Unfortunately, the best of times are made sense of only in retrospect. For, they come disguised as a hope; as a future possibility. And their futuristic promise makes the present seem bleak.

In those days, protest seemed to most a right. Parents would not prevent their college-going children from staying at the protest site. Families would come with their toddlers, telling their children about Mahatma Gandhi. Everyone at the Anna protests felt safe. The protest site was a home away from home. It was the heart of a throbbing democracy, as it were.

The futuristic hopes did lead to electoral debacles for the Congress. Manmohan Singh was painted as a mere stooge. It seemed the man occupying the position of the head of government was the most introverted and weakest man in the country. True, when democracies are on the move and leaderships bow to the popular tide, something that the poet Ramdhari Singh Dinkar called “Jan Ganga” (the Ganga of the masses), leaderships look weak. The masses, on the contrary, look strong. The Preamble comes alive, with the people seemingly in command and authorities just public servants, or what they are supposed to be.

In retrospect, one realises the democratic depth of the Manmohan Singh era. It sustained democracy but lost the election, one of the formal expressions of it. Rahul Gandhi got publicly humiliated by Arnab Goswami before the 2014 elections in a much-publicised interview. Yet, the interview went on air. The losses for the Congress came in various ways: on the streets, in TV interviews and finally in the polls.

The UPA government was replaced with a strong government, looking far stronger than the masses and towering over the polity. It has become stronger with each passing year, reducing the Opposition to pulp in 2019.

In a democracy, the strength of the leadership is inversely proportional to the depth of liberty. The first five years saw public protests die out as people mechanically went about their work and thought being democratic meant just casting their vote.

Late in 2019, the youths finally hit the streets again in protest against the Citizenship (Amendment) Act and university fee hikes. Young India again took the lead, as they had done during the Lokpal and Nirbhaya protests.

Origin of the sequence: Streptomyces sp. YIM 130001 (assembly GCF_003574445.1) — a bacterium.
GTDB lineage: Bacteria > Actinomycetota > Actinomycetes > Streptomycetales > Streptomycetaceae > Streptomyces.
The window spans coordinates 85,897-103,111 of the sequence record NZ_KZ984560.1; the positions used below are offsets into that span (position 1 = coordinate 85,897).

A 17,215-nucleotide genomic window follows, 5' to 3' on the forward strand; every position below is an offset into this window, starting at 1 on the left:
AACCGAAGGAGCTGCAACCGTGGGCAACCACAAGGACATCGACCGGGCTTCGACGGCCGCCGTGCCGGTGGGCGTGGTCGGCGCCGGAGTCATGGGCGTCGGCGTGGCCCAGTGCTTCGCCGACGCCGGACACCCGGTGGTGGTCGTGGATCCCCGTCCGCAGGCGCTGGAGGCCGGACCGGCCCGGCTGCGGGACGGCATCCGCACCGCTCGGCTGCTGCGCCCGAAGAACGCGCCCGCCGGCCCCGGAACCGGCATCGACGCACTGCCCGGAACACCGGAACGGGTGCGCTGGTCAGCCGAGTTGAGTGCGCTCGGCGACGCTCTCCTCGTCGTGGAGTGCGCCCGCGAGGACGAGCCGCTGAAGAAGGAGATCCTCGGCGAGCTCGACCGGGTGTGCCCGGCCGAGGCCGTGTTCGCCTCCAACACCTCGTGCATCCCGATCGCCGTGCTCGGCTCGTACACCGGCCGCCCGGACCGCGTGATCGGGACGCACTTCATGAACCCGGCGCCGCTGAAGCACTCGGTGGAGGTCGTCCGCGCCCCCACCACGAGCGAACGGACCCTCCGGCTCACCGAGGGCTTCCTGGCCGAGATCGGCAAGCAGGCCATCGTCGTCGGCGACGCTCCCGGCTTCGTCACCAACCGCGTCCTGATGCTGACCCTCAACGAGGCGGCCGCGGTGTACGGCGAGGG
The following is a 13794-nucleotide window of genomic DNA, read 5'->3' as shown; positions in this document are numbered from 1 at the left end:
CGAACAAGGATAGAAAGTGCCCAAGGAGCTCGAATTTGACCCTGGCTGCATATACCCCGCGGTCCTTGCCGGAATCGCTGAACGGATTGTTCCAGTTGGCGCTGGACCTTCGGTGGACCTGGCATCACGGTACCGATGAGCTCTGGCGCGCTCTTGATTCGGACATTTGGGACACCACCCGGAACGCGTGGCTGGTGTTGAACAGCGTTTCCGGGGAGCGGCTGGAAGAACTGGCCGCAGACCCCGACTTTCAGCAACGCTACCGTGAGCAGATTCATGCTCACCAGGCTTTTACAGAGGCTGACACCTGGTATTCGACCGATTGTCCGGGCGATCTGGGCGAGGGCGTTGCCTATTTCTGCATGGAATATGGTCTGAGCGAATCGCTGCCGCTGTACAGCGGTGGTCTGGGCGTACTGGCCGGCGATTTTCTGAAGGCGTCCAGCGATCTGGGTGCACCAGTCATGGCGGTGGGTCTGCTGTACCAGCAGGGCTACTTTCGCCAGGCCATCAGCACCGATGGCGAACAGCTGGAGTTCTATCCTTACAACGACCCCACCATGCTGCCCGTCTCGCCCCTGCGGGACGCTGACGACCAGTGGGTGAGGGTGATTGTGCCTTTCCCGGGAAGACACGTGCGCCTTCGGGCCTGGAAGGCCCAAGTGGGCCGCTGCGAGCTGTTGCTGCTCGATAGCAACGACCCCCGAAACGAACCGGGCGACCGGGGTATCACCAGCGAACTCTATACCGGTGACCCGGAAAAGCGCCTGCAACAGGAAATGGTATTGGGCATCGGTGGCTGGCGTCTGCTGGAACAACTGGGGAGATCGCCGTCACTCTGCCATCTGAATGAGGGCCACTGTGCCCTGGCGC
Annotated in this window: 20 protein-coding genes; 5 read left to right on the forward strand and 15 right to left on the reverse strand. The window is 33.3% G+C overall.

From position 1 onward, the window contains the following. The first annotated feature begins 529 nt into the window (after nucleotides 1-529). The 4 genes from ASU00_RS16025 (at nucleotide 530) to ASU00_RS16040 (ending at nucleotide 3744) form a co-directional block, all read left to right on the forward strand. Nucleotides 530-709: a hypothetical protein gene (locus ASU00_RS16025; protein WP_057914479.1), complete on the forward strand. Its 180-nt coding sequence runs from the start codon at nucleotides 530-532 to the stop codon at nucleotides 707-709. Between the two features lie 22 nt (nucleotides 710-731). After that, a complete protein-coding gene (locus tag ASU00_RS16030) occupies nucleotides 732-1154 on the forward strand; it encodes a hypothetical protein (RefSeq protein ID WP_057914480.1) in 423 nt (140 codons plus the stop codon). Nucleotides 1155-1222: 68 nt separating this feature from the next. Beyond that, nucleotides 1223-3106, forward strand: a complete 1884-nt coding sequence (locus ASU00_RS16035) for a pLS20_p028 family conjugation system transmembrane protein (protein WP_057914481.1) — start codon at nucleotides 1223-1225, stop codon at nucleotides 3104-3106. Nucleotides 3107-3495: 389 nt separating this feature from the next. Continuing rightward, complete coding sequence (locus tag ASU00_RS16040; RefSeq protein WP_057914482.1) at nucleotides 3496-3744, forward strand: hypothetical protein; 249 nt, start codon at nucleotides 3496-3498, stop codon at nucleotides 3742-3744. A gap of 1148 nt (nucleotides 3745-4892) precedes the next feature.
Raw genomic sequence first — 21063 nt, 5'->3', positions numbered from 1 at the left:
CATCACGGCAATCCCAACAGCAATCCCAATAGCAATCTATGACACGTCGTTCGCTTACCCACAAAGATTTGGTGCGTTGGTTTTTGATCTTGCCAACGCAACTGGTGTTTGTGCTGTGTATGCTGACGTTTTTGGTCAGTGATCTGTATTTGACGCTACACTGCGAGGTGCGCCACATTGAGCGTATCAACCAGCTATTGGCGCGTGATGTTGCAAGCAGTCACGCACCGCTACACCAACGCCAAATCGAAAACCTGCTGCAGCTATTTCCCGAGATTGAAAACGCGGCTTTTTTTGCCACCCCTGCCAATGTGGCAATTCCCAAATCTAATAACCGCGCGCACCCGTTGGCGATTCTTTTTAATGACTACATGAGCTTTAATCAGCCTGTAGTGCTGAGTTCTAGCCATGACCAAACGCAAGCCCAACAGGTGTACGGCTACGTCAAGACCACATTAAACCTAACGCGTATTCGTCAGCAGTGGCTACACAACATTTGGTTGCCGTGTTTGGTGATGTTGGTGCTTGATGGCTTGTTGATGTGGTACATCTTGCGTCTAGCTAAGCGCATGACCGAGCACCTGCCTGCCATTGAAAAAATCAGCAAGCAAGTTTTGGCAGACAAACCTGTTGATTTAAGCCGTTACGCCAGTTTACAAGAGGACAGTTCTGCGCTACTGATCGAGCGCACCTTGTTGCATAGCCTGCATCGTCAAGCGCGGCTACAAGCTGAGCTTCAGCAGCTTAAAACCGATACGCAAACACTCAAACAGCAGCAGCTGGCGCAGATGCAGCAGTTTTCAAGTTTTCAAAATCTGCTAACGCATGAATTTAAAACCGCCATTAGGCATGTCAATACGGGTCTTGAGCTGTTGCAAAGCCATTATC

But this time the police had come alive. They were quick to attack students at Jamia but slow to protect students facing attacks from masked men at JNU. The state seemed powerful, but democracy seemed weak in a deliberative sense. Some incidents of violence were painted as the very nature of the protests. JNU students were repeatedly thrashed without any retaliatory violence from them.

A student in Delhi who wished to attend a protest told me that her parents had refused to allow her to attend these, warning they would not be able to protect her if she got detained. Another sent me a write-up and asked me to upload it without mentioning her name.

The police suddenly seemed strong as an agent of a no-nonsense discipline. It seemed weak as a protector of the unarmed. These times, unlike the Manmohan Singh days, are not brimming with any great hopes for the future, economically or socially. The long road of peaceful protest seems endless.

I recall the visit of Manmohan Singh to the JNU campus just before I was leaving the campus. Students from Left organisations showed him black flags. Manmohan Singh took it in his stride, saying he would defend to death the right of people to disagree with him.

Manmohan Singh had said in 2014 that history would be kind to him. Perhaps he was right: his was the time when common people felt empowered. In contrast, he seemed weak. It was weakness that came from grace. It was weakness that made the freedom of expression — subject to reasonable restrictions — stand tall.

When history is written to portray the times of empowered citizens as good times, it will see Manmohan Singh as an admirable public servant. He will perhaps never be a leader. That doesn’t matter, as democracy at its best turns leaders into public servants and masses into critical citizens.

We miss you, Dr Singh. You are part of a past we value.

  • Dr Vikas Pathak completed his PhD from JNU, worked as political journalist in Delhi for a decade and now teaches at the Asian College of Journalism, Chennai